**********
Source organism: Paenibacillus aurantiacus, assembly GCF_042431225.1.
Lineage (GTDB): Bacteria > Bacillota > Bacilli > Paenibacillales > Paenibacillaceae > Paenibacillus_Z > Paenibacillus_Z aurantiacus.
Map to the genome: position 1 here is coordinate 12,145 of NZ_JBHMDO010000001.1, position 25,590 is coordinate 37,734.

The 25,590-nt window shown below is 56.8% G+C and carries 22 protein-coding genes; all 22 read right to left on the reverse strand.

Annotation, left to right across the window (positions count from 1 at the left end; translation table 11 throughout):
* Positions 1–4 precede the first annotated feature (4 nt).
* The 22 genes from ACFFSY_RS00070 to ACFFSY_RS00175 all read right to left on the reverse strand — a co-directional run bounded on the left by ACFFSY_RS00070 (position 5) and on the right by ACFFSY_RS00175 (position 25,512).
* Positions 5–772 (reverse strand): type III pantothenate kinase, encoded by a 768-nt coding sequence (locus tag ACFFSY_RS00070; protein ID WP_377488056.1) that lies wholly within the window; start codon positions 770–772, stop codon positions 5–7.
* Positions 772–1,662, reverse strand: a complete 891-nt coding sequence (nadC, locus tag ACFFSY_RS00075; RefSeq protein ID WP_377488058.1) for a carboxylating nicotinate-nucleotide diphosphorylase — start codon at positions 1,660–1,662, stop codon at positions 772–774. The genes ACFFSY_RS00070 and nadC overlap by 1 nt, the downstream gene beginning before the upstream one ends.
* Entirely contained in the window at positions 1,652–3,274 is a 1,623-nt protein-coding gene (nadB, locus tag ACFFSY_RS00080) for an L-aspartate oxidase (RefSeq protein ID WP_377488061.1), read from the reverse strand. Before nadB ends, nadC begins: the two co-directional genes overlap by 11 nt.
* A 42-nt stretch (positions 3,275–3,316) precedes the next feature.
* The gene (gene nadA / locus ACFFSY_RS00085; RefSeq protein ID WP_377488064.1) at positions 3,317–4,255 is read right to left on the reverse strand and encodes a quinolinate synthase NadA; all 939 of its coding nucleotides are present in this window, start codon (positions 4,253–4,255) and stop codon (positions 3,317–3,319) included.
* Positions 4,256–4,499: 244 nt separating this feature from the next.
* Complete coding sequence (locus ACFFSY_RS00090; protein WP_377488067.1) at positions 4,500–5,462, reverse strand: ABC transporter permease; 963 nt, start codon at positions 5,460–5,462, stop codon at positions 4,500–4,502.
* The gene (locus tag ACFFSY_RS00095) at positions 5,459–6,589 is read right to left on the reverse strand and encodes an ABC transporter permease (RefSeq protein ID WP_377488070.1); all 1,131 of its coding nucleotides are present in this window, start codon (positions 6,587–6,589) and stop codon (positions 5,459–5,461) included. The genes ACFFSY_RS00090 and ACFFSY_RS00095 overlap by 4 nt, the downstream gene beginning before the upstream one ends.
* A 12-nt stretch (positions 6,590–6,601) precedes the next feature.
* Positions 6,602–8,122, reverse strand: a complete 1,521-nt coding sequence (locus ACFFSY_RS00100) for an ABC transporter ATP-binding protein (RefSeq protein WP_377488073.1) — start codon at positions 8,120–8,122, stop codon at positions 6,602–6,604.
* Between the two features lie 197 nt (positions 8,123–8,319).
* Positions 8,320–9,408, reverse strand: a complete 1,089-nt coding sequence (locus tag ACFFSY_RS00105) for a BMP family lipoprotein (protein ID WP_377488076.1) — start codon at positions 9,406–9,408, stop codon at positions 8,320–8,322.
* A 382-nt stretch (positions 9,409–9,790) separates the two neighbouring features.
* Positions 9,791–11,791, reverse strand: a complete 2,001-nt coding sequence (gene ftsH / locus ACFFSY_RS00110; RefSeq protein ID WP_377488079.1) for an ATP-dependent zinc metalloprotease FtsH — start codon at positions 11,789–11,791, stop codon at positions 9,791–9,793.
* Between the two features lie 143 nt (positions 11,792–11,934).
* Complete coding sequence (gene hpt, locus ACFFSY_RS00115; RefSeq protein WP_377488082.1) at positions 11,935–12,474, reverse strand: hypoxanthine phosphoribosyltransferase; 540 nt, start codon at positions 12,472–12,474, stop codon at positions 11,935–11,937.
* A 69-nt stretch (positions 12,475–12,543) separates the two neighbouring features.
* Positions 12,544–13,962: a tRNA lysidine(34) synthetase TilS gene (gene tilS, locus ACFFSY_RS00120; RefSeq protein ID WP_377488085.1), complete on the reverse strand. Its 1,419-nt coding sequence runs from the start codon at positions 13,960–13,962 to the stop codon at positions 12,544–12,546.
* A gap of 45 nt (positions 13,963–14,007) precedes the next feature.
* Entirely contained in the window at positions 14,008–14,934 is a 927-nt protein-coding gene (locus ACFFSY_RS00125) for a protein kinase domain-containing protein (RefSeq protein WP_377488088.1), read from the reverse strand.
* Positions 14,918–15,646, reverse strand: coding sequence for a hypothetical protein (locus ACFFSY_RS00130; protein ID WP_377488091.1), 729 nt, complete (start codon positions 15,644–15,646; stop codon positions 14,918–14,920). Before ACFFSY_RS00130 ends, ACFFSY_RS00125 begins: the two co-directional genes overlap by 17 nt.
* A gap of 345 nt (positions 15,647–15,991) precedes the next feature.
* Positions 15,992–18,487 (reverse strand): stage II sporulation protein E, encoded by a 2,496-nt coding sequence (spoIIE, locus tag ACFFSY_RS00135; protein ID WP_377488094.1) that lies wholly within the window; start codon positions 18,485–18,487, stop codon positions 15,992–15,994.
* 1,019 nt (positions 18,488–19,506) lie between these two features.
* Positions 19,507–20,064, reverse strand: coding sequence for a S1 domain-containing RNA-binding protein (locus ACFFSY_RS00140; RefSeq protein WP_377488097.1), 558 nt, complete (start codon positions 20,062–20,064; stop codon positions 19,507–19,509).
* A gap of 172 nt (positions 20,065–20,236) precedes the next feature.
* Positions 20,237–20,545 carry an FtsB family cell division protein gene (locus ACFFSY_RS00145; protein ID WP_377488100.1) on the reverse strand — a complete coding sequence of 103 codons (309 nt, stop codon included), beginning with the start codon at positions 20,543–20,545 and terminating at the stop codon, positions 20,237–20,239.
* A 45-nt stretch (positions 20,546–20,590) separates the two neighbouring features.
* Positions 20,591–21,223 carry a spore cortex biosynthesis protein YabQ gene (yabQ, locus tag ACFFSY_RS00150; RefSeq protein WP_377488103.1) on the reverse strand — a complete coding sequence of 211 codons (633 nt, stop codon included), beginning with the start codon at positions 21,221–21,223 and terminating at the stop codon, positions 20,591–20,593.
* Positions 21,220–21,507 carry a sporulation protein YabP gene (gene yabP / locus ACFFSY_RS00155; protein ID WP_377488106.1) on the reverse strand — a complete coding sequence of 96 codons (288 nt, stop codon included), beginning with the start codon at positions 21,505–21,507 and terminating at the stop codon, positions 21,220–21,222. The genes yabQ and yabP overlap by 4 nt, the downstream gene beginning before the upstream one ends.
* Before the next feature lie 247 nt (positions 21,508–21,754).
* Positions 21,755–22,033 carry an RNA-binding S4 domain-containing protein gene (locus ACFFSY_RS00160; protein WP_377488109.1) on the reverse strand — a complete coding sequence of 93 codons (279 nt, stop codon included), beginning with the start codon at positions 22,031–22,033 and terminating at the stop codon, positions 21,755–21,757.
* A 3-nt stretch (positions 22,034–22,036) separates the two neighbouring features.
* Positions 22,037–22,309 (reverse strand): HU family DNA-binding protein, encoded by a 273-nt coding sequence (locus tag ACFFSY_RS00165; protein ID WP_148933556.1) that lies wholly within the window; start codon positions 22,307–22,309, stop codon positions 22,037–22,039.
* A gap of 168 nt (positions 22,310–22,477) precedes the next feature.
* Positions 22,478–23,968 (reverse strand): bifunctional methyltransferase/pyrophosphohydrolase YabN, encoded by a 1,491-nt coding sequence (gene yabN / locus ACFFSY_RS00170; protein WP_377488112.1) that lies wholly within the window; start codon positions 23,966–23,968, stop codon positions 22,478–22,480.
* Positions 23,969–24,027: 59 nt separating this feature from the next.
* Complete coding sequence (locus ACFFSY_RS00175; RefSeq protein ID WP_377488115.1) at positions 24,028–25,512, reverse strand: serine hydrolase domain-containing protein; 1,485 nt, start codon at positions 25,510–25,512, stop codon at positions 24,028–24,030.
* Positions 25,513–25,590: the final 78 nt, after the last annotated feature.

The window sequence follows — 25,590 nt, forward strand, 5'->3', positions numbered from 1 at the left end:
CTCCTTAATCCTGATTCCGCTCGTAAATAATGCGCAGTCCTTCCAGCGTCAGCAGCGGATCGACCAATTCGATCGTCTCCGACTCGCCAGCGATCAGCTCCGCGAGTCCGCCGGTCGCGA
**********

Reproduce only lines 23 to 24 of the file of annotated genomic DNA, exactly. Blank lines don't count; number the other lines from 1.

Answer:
* Complete coding sequence (gene hpt, locus ACFFSY_RS00115; RefSeq protein WP_377488082.1) at positions 11,935–12,474, reverse strand: hypoxanthine phosphoribosyltransferase; 540 nt, start codon at positions 12,472–12,474, stop codon at positions 11,935–11,937.
* A 69-nt stretch (positions 12,475–12,543) separates the two neighbouring features.